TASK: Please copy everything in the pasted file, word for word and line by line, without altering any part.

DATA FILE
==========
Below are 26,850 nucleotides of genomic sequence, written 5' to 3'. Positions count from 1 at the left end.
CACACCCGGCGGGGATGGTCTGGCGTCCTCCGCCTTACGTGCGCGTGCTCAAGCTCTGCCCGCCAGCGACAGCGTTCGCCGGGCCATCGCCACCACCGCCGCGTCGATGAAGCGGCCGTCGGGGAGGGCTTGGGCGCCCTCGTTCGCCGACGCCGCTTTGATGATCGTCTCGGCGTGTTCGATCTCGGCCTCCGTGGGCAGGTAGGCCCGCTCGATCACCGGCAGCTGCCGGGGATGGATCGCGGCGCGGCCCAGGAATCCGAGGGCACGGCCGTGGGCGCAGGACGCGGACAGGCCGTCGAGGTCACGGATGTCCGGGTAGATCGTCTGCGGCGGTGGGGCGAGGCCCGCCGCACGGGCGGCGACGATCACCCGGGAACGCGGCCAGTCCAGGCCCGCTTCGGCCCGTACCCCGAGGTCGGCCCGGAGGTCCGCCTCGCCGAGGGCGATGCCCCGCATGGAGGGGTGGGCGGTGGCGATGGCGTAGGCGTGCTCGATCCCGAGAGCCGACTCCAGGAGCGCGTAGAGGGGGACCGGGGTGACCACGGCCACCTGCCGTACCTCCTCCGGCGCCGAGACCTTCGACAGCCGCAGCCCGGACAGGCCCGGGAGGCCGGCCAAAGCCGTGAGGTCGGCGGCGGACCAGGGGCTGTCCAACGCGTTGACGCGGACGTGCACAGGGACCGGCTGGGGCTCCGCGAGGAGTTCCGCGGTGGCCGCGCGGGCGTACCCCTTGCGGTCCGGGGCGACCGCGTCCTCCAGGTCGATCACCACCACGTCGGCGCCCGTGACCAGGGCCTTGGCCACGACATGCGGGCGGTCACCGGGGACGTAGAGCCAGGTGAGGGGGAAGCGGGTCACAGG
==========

Below are 26,850 nucleotides of genomic sequence, written 5' to 3'. Positions count from 1 at the left end.
CACACCCGGCGGGGATGGTCTGGCGTCCTCCGCCTTACGTGCGCGTGCTCAAGCTCTGCCCGCCAGCGACAGCGTTCGCCGGGCCATCGCCACCACCGCCGCGTCGATGAAGCGGCCGTCGGGGAGGGCTTGGGCGCCCTCGTTCGCCGACGCCGCTTTGATGATCGTCTCGGCGTGTTCGATCTCGGCCTCCGTGGGCAGGTAGGCCCGCTCGATCACCGGCAGCTGCCGGGGATGGATCGCGGCGCGGCCCAGGAATCCGAGGGCACGGCCGTGGGCGCAGGACGCGGACAGGCCGTCGAGGTCACGGATGTCCGGGTAGATCGTCTGCGGCGGTGGGGCGAGGCCCGCCGCACGGGCGGCGACGATCACCCGGGAACGCGGCCAGTCCAGGCCCGCTTCGGCCCGTACCCCGAGGTCGGCCCGGAGGTCCGCCTCGCCGAGGGCGATGCCCCGCATGGAGGGGTGGGCGGTGGCGATGGCGTAGGCGTGCTCGATCCCGAGAGCCGACTCCAGGAGCGCGTAGAGGGGGACCGGGGTGACCACGGCCACCTGCCGTACCTCCTCCGGCGCCGAGACCTTCGACAGCCGCAGCCCGGACAGGCCCGGGAGGCCGGCCAAAGCCGTGAGGTCGGCGGCGGACCAGGGGCTGTCCAACGCGTTGACGCGGACGTGCACAGGGACCGGCTGGGGCTCCGCGAGGAGTTCCGCGGTGGCCGCGCGGGCGTACCCCTTGCGGTCCGGGGCGACCGCGTCCTCCAGGTCGATCACCACCACGTCGGCGCCCGTGACCAGGGCCTTGGCCACGACATGCGGGCGGTCACCGGGGACGTAGAGCCAGGTGAGGGGGAAGCGGGTCACAGG